Arriving in Russia, those Japanese goods could then be loaded onto the Trans-Siberian Railway for delivery to European markets, resulting in lower shipping costs and quicker delivery than sea transport offers. The same is true for South Korean goods. Mongolia also could benefit by gaining access to the sea.
To realize a more regionally integrated economy requires infrastructure improvements and the seeding of new industries. To promote regional financing, the meeting supported continued efforts to establish a Northeast Asian Development Bank. Prior to the start of the meeting, the NEAEF conducted the Youth Leadership Training and Research Program at the University of Toyama. An impressive group of 32 young leaders from all participating countries plus Taiwan were selected to join the YLP to support research, build personal networks and plant the seed for future regional cooperation.
The 17th meeting will be held in Tianjin, China, a logical choice given the development of its waterfront Tianjin Binhai New Area. The TBNA will be a huge free-trade zone with a high concentration of manufacturing and research capability. It will provide the sort of economic growth to North, Northeast and Northwest China that the Shenzhen and Zhuhai Free Trade Zones have done for South China. With its expanded port facilities to accommodate more trade, it also will offer economic benefit to all of Northeast Asia.
As interesting and productive as the meeting was, there were some obvious "omissions." Owing to difficulties in Japanese-North Korean bilateral relations, no Japanese visas were issued to North Korean representatives. North Korea is generally considered difficult to deal with, yet given its geographical location in the exact center of NEA, it must be involved in all discussion about regional economic cooperation. This is especially important in coordinating rail links.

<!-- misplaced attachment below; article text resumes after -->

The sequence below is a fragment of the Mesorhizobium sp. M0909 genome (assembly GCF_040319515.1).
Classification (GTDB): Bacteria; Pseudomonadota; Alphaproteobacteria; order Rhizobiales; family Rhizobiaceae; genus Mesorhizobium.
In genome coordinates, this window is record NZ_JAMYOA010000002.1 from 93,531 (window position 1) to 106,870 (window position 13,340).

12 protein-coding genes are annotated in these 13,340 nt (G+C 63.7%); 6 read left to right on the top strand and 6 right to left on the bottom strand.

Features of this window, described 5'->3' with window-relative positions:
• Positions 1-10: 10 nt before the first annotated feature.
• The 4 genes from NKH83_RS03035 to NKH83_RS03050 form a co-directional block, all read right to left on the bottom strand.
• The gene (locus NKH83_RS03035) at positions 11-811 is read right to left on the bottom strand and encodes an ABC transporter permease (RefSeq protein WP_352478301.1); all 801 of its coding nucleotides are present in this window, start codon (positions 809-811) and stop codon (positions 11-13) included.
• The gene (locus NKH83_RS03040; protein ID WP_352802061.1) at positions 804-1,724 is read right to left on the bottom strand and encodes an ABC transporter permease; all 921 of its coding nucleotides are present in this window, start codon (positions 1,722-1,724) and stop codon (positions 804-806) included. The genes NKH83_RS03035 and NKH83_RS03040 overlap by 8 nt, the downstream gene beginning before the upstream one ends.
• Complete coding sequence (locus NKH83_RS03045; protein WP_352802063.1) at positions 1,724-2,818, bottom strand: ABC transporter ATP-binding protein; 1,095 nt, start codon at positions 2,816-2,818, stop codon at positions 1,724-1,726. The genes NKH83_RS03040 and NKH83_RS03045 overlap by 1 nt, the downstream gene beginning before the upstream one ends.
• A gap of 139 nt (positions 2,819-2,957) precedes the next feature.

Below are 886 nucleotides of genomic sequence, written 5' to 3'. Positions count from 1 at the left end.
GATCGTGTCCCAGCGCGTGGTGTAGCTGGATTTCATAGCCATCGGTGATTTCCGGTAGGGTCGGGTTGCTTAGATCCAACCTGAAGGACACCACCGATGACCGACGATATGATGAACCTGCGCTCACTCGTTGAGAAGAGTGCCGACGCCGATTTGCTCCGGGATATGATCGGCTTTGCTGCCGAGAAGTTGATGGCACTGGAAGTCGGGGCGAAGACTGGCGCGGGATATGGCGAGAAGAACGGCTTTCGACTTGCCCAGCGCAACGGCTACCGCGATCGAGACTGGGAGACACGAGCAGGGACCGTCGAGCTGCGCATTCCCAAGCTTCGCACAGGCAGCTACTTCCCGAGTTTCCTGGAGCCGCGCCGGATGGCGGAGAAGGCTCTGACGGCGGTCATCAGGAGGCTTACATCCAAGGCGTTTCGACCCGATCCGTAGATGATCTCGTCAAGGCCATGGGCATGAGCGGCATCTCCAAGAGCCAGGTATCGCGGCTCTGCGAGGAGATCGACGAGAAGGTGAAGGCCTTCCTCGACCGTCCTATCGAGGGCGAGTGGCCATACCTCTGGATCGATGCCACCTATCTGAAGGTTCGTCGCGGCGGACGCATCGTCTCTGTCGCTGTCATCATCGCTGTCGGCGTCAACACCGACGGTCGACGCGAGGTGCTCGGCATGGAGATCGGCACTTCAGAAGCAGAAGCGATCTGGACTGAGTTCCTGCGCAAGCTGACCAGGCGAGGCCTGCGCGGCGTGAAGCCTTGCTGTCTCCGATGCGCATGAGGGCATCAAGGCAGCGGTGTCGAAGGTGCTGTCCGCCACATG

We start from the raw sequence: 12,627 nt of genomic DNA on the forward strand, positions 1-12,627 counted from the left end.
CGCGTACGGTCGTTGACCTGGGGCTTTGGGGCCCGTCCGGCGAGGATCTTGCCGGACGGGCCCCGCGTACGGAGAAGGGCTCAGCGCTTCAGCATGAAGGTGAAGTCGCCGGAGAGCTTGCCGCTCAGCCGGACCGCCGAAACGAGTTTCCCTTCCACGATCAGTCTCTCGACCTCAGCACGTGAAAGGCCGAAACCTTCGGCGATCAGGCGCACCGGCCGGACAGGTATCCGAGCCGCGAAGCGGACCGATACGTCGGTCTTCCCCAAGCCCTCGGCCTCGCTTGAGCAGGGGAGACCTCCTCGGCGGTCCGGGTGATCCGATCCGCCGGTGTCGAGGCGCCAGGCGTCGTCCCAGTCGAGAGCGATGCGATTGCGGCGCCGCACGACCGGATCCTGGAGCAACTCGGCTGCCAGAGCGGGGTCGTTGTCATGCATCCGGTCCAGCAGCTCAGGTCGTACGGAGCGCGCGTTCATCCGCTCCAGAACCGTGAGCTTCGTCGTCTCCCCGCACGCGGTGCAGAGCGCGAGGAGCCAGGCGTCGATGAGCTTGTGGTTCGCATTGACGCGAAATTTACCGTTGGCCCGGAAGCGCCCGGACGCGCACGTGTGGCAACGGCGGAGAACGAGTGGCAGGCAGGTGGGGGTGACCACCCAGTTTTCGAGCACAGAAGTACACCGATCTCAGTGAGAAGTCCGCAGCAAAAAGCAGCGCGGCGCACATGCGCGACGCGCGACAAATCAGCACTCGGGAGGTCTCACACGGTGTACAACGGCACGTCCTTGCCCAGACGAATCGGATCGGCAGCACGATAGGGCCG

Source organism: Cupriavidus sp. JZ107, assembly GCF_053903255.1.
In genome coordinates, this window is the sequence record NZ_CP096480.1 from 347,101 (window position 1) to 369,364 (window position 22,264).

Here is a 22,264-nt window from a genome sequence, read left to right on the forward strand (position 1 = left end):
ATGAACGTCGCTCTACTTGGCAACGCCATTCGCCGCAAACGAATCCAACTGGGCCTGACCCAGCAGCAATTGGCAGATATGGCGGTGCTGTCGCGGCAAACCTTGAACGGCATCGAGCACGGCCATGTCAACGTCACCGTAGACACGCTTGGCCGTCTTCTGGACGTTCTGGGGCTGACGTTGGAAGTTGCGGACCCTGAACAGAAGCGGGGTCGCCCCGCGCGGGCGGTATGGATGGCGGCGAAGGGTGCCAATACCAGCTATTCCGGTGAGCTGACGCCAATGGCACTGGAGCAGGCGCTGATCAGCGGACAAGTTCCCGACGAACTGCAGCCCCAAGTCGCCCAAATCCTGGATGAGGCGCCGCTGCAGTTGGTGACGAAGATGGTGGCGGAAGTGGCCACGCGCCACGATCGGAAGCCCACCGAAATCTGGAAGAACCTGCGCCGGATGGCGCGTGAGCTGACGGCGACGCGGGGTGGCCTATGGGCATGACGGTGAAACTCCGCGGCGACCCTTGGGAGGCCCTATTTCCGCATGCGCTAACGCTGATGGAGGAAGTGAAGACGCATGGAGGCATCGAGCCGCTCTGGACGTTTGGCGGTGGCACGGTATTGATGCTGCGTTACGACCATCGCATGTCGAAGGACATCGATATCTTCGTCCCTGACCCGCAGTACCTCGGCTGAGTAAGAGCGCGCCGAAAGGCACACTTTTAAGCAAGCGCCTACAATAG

Save one graduate student from Taiwan studying in the United States, no representatives from Taiwan -- an engine of economic growth with countless lessons in economic development to share -- were present.
The number of NEA organizations promoting regional economic cooperation is growing, yet there is a lack of synergy between them and varying focuses. Thus, the pace and scope of regional cooperation is reduced. In Southeast Asia the Association of Southeast Asian Nations is the central organization successfully promoting regional economic interests. Without a similar organization in NEA, regional economic development will be hindered.
There was an apparent lack of big-business interest in that no global corporation such as Japan's Toshiba, South Korea's Samsung or China's Haier was present. It is difficult to see how governments, think tanks and academia can realize NEA regional economic cooperation without enthusiastic business involvement.
Nevertheless, regional economic cooperation is a long-term process that will one day create both greater mutual economic benefit and greater political cooperation in Northeast Asia.
Bill Sharp teaches domestic and international politics of East Asia at Hawaii Pacific University. He writes a monthly commentary for the Star-Bulletin.